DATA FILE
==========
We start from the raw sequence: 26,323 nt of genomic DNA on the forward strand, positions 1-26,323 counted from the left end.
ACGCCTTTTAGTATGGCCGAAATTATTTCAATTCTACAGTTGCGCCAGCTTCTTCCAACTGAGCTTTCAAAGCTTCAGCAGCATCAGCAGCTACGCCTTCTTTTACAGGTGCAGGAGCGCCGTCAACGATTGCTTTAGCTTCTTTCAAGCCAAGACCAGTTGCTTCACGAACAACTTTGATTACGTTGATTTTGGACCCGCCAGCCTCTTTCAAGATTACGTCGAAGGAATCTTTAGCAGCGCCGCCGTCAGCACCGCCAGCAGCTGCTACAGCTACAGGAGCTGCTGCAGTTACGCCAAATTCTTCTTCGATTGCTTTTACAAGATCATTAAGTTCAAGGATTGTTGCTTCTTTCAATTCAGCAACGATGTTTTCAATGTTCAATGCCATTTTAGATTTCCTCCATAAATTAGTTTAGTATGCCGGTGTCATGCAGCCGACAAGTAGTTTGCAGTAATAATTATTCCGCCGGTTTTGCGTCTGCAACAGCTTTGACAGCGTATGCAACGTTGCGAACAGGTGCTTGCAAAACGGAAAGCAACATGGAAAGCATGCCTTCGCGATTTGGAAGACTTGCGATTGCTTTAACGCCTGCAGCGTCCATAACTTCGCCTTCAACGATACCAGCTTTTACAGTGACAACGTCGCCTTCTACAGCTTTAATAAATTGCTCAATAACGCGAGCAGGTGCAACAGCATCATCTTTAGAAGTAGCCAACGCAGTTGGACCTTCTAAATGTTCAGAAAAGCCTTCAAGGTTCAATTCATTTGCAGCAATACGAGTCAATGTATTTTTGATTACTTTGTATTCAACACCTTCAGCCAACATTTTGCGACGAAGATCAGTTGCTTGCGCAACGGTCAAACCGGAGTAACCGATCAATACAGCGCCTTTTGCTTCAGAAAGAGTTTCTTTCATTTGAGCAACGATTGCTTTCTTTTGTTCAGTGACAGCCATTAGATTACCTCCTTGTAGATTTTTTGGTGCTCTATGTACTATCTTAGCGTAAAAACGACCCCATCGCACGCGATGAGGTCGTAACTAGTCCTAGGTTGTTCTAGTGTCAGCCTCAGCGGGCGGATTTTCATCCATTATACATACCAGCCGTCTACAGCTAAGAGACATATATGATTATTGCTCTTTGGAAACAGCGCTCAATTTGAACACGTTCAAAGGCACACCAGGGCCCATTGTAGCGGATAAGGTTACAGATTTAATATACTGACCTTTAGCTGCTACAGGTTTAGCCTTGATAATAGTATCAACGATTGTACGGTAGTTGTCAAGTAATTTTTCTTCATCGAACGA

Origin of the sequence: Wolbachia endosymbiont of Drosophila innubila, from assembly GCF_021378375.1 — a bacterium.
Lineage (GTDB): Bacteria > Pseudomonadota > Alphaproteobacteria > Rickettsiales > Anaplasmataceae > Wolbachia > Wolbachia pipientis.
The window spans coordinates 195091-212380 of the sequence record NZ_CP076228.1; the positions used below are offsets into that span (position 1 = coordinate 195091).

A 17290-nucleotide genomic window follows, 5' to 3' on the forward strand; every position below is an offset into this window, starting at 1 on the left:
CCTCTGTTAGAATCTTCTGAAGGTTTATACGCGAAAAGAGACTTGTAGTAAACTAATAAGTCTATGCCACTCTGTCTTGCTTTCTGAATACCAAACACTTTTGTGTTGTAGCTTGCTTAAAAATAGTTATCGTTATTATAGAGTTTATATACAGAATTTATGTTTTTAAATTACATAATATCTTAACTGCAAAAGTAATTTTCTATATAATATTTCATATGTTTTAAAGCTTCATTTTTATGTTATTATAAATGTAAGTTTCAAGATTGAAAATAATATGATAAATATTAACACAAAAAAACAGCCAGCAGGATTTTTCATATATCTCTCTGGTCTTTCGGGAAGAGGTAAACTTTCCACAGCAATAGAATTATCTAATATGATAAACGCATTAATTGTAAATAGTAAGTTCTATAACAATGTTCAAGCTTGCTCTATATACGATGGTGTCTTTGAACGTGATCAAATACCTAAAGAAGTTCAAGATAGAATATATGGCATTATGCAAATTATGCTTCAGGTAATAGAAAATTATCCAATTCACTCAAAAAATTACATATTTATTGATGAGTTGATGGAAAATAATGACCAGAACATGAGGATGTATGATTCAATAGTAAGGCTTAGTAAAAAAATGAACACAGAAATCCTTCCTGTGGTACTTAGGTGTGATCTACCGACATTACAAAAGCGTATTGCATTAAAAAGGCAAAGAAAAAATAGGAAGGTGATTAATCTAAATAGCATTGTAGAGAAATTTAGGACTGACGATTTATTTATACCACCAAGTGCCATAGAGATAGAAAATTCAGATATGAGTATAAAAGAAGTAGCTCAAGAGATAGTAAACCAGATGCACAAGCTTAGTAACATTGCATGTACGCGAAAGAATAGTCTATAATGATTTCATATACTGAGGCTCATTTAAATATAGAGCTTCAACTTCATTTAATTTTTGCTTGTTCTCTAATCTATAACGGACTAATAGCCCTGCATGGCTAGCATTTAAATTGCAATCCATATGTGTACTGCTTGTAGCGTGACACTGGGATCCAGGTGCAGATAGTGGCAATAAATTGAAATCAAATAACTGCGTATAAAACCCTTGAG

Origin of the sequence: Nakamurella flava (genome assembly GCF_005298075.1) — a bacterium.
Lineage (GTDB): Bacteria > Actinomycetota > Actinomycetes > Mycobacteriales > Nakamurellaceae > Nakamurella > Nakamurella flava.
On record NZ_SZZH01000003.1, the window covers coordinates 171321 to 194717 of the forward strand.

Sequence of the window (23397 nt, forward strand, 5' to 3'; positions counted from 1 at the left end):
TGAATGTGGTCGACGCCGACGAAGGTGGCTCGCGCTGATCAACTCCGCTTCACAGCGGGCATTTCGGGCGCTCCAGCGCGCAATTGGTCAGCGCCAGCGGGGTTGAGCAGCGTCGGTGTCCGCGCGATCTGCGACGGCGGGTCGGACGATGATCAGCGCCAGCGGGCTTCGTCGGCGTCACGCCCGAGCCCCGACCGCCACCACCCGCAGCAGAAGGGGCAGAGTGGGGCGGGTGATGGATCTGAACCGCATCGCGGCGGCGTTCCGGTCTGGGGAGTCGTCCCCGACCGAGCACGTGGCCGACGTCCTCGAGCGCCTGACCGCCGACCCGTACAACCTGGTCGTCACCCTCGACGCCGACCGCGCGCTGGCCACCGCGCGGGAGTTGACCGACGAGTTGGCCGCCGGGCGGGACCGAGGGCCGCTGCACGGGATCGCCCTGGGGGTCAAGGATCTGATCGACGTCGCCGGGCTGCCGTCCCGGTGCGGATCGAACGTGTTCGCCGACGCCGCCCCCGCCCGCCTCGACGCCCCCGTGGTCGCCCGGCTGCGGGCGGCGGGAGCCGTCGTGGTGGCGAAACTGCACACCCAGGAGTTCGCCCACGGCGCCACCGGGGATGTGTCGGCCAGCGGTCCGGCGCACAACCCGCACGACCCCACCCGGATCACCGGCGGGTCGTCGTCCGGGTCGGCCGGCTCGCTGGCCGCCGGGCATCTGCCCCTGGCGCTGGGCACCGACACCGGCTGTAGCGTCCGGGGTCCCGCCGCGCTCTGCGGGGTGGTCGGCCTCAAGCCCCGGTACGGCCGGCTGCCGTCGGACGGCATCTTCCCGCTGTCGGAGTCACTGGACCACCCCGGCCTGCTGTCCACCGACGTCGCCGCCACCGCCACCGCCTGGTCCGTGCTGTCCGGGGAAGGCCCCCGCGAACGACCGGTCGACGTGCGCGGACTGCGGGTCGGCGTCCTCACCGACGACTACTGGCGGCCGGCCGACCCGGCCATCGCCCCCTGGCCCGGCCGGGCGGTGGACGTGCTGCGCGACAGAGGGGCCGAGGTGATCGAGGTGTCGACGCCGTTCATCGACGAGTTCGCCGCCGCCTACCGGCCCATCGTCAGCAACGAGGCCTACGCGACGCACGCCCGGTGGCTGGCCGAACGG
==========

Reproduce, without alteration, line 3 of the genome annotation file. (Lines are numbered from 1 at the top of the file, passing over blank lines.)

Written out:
Origin of the sequence: Wolbachia endosymbiont of Drosophila innubila, from assembly GCF_021378375.1 — a bacterium.